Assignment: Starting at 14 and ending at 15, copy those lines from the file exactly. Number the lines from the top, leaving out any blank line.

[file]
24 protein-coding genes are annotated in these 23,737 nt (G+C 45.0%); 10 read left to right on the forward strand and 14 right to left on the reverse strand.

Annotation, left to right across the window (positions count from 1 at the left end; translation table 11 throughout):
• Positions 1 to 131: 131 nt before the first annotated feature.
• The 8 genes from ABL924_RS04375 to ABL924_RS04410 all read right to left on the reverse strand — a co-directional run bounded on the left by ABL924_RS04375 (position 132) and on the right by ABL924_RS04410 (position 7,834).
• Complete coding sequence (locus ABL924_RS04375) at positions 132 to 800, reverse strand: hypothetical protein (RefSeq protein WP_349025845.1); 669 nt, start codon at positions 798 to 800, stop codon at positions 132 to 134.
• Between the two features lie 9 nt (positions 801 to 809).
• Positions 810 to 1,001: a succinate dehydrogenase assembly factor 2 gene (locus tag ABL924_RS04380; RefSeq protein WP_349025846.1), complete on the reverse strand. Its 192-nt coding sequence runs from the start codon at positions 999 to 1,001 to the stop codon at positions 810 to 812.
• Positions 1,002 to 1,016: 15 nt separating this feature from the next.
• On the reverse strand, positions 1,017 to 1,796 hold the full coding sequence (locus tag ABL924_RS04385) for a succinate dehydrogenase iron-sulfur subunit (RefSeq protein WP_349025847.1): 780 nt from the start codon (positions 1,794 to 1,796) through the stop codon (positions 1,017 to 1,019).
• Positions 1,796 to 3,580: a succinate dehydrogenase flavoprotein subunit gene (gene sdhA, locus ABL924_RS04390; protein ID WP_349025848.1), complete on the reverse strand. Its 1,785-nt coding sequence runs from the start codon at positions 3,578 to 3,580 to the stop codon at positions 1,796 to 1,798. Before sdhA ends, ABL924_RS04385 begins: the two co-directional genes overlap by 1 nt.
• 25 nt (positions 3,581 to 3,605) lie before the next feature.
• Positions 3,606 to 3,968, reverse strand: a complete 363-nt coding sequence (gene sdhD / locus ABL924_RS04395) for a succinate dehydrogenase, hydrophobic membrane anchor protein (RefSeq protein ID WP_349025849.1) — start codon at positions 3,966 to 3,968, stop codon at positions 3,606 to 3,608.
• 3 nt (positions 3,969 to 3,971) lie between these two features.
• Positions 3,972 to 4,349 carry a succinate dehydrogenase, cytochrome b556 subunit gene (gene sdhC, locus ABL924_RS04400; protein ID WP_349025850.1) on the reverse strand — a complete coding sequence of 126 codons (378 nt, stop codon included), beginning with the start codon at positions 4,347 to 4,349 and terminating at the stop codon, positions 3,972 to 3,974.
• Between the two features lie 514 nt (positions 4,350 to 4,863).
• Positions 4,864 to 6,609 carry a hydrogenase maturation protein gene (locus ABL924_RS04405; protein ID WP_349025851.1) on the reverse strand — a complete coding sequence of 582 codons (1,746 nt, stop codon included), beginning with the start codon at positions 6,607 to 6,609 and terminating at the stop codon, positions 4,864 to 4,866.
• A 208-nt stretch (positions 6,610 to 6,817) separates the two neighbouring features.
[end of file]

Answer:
• Positions 3,972 to 4,349 carry a succinate dehydrogenase, cytochrome b556 subunit gene (gene sdhC, locus ABL924_RS04400; protein ID WP_349025850.1) on the reverse strand — a complete coding sequence of 126 codons (378 nt, stop codon included), beginning with the start codon at positions 4,347 to 4,349 and terminating at the stop codon, positions 3,972 to 3,974.
• Between the two features lie 514 nt (positions 4,350 to 4,863).